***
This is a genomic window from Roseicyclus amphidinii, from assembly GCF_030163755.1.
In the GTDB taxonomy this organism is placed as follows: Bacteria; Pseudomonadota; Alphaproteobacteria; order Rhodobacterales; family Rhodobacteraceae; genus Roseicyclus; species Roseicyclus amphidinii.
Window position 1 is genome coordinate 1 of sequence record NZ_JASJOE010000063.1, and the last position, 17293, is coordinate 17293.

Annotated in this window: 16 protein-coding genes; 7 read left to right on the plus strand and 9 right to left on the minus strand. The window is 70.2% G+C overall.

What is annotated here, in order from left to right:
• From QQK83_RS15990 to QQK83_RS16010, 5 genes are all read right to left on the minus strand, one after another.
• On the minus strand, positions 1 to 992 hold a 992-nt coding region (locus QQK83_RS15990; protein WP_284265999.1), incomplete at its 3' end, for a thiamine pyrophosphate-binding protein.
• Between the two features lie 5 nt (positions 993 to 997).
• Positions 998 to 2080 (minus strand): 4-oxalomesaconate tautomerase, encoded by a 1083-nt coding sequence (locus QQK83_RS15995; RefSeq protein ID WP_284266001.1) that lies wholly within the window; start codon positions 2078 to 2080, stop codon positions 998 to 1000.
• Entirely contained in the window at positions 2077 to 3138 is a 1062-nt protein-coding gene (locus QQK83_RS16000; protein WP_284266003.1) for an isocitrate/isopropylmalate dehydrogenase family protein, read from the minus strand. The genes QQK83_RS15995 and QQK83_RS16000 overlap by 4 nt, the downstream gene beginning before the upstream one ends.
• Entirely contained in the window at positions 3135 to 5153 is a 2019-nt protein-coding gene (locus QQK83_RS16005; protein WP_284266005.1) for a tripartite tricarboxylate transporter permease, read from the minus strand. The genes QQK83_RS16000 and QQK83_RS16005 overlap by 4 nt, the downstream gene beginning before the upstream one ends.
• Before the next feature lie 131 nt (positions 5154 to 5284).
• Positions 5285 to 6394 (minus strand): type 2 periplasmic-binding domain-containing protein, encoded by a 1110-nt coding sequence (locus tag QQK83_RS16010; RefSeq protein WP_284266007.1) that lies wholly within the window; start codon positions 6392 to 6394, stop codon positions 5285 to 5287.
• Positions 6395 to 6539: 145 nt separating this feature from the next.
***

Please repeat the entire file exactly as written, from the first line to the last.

This is a genomic window from Roseicyclus amphidinii, from assembly GCF_030163755.1.
In the GTDB taxonomy this organism is placed as follows: Bacteria; Pseudomonadota; Alphaproteobacteria; order Rhodobacterales; family Rhodobacteraceae; genus Roseicyclus; species Roseicyclus amphidinii.
Window position 1 is genome coordinate 1 of sequence record NZ_JASJOE010000063.1, and the last position, 17293, is coordinate 17293.

Annotated in this window: 16 protein-coding genes; 7 read left to right on the plus strand and 9 right to left on the minus strand. The window is 70.2% G+C overall.

What is annotated here, in order from left to right:
• From QQK83_RS15990 to QQK83_RS16010, 5 genes are all read right to left on the minus strand, one after another.
• On the minus strand, positions 1 to 992 hold a 992-nt coding region (locus QQK83_RS15990; protein WP_284265999.1), incomplete at its 3' end, for a thiamine pyrophosphate-binding protein.
• Between the two features lie 5 nt (positions 993 to 997).
• Positions 998 to 2080 (minus strand): 4-oxalomesaconate tautomerase, encoded by a 1083-nt coding sequence (locus QQK83_RS15995; RefSeq protein ID WP_284266001.1) that lies wholly within the window; start codon positions 2078 to 2080, stop codon positions 998 to 1000.
• Entirely contained in the window at positions 2077 to 3138 is a 1062-nt protein-coding gene (locus QQK83_RS16000; protein WP_284266003.1) for an isocitrate/isopropylmalate dehydrogenase family protein, read from the minus strand. The genes QQK83_RS15995 and QQK83_RS16000 overlap by 4 nt, the downstream gene beginning before the upstream one ends.
• Entirely contained in the window at positions 3135 to 5153 is a 2019-nt protein-coding gene (locus QQK83_RS16005; protein WP_284266005.1) for a tripartite tricarboxylate transporter permease, read from the minus strand. The genes QQK83_RS16000 and QQK83_RS16005 overlap by 4 nt, the downstream gene beginning before the upstream one ends.
• Before the next feature lie 131 nt (positions 5154 to 5284).
• Positions 5285 to 6394 (minus strand): type 2 periplasmic-binding domain-containing protein, encoded by a 1110-nt coding sequence (locus tag QQK83_RS16010; RefSeq protein WP_284266007.1) that lies wholly within the window; start codon positions 6392 to 6394, stop codon positions 5285 to 5287.
• Positions 6395 to 6539: 145 nt separating this feature from the next.